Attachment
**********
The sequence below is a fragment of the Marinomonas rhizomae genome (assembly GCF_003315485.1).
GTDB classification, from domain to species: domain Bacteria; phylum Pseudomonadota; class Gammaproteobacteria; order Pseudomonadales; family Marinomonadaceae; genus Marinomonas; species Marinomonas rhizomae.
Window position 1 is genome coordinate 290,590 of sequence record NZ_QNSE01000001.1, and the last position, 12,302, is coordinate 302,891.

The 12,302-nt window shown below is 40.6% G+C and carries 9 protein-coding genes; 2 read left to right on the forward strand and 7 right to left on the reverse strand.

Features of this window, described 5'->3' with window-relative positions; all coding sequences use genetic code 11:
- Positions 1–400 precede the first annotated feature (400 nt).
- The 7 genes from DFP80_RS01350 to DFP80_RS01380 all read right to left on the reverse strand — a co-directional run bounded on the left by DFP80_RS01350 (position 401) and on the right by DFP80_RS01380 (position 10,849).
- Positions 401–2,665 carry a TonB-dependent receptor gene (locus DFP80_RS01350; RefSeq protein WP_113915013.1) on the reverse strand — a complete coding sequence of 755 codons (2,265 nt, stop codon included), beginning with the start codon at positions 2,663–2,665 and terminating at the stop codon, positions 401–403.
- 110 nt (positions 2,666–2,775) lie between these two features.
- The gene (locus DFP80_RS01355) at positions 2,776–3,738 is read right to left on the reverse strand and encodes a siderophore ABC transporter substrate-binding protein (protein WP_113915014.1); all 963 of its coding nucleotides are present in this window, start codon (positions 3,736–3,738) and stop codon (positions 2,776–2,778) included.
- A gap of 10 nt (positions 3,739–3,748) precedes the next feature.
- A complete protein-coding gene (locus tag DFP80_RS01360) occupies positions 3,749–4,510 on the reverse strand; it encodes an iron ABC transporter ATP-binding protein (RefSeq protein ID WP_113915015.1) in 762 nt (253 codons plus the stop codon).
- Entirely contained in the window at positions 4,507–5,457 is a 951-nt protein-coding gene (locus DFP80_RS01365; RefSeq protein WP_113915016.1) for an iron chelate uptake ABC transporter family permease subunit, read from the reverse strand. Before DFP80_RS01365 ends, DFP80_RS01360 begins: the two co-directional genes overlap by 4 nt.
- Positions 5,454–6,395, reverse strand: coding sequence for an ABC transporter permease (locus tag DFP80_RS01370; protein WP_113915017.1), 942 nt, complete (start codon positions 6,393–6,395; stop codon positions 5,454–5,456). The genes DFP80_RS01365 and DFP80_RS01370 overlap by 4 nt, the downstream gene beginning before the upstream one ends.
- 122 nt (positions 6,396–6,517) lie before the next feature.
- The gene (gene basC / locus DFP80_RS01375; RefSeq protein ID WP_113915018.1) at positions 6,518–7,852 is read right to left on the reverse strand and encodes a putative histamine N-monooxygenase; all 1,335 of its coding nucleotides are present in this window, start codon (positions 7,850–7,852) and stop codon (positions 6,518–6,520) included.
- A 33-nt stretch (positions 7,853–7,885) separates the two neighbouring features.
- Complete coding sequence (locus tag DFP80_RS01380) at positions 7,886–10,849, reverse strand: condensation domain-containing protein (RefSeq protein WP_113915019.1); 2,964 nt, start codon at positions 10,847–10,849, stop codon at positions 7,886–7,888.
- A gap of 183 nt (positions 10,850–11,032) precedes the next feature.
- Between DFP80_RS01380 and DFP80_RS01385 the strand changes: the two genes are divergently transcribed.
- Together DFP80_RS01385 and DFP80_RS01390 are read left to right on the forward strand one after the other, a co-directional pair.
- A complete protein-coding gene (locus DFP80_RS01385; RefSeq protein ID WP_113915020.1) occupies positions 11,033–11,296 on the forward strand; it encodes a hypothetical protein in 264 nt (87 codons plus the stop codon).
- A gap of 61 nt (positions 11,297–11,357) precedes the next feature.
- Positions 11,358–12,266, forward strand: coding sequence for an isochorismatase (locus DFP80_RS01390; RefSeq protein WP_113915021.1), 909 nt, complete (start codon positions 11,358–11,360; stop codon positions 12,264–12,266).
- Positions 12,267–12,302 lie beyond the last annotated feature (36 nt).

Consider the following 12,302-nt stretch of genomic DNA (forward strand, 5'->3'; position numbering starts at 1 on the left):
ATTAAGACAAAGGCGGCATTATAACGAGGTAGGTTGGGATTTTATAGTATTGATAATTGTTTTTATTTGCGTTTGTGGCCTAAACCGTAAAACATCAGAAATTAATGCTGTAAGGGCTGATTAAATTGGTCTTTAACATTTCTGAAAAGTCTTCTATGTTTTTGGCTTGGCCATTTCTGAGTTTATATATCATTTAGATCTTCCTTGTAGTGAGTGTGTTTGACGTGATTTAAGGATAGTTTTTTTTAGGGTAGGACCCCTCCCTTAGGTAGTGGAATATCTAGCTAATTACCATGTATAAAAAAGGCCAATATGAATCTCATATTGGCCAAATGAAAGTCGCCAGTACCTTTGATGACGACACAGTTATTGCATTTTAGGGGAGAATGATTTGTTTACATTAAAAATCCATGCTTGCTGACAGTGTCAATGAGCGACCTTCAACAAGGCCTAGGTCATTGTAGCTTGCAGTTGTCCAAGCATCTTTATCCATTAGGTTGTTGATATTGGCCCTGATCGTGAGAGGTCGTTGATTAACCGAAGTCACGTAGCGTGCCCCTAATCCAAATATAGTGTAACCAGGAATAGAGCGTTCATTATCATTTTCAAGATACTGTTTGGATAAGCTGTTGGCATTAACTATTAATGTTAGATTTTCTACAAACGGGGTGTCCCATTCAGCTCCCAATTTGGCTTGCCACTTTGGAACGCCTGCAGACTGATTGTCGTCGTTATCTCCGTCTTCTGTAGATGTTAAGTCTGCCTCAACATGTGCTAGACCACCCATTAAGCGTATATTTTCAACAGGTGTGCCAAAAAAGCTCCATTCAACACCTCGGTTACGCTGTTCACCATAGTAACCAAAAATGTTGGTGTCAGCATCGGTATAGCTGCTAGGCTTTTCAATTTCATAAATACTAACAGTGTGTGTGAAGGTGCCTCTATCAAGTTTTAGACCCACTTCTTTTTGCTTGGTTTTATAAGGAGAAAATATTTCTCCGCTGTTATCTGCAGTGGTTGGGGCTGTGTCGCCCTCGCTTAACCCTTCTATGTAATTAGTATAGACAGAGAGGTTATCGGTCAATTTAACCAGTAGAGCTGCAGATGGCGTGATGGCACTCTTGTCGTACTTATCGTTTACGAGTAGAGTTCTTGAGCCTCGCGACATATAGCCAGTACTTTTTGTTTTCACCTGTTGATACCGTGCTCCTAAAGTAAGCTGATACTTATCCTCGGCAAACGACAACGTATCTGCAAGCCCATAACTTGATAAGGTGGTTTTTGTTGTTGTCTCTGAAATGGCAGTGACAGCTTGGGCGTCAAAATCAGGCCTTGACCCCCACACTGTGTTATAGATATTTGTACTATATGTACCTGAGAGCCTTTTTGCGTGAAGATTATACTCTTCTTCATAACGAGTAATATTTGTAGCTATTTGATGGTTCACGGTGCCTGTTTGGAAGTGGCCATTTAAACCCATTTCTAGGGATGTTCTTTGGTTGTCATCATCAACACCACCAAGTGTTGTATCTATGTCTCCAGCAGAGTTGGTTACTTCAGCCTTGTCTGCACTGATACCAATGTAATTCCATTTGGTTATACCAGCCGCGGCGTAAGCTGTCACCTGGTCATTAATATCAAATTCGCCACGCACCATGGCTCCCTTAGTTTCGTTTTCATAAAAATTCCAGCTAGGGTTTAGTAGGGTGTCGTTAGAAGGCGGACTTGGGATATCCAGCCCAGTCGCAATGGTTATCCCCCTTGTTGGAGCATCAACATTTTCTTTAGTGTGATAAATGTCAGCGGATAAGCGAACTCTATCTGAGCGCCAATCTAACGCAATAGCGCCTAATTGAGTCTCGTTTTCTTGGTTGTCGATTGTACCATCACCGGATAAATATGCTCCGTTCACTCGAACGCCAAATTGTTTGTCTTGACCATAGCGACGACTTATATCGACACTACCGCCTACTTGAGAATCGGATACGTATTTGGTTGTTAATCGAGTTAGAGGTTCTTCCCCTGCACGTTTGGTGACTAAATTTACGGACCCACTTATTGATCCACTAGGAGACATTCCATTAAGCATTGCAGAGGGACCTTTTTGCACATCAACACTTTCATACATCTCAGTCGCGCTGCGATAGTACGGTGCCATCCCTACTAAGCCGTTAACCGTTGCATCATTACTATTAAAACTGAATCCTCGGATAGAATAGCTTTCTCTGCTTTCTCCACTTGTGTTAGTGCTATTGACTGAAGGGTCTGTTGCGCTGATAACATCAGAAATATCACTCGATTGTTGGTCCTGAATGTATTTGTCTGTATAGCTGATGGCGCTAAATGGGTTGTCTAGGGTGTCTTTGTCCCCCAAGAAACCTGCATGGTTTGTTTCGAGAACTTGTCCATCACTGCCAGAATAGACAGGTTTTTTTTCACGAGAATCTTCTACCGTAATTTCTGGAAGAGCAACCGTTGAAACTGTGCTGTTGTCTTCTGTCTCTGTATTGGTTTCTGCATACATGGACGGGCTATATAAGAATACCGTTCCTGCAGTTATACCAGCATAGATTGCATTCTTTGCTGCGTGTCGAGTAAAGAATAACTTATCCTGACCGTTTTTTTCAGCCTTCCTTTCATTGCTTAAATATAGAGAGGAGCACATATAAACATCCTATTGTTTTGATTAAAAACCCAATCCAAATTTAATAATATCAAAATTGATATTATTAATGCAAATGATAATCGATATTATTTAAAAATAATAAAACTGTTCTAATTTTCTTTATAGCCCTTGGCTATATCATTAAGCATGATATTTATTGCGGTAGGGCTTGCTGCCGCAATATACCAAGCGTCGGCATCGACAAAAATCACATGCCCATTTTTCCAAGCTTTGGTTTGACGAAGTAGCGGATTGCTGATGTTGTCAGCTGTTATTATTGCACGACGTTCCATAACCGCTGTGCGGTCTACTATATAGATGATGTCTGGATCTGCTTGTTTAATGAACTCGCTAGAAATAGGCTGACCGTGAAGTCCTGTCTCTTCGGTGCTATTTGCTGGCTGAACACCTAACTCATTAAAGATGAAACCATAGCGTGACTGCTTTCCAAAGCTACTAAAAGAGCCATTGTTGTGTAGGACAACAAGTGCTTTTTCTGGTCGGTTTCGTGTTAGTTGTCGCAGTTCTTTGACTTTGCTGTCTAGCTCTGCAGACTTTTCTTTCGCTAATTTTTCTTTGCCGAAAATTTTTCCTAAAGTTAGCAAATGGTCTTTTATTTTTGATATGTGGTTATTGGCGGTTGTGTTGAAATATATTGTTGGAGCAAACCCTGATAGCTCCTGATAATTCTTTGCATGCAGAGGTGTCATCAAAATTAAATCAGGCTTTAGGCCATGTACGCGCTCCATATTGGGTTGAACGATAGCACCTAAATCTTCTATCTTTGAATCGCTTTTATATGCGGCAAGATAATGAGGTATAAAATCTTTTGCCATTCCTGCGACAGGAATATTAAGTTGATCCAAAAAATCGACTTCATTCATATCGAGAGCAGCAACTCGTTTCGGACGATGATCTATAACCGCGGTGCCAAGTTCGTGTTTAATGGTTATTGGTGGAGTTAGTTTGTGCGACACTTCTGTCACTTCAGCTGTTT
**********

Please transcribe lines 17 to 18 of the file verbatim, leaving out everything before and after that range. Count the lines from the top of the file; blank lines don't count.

- A 33-nt stretch (positions 7,853–7,885) separates the two neighbouring features.
- Complete coding sequence (locus tag DFP80_RS01380) at positions 7,886–10,849, reverse strand: condensation domain-containing protein (RefSeq protein WP_113915019.1); 2,964 nt, start codon at positions 10,847–10,849, stop codon at positions 7,886–7,888.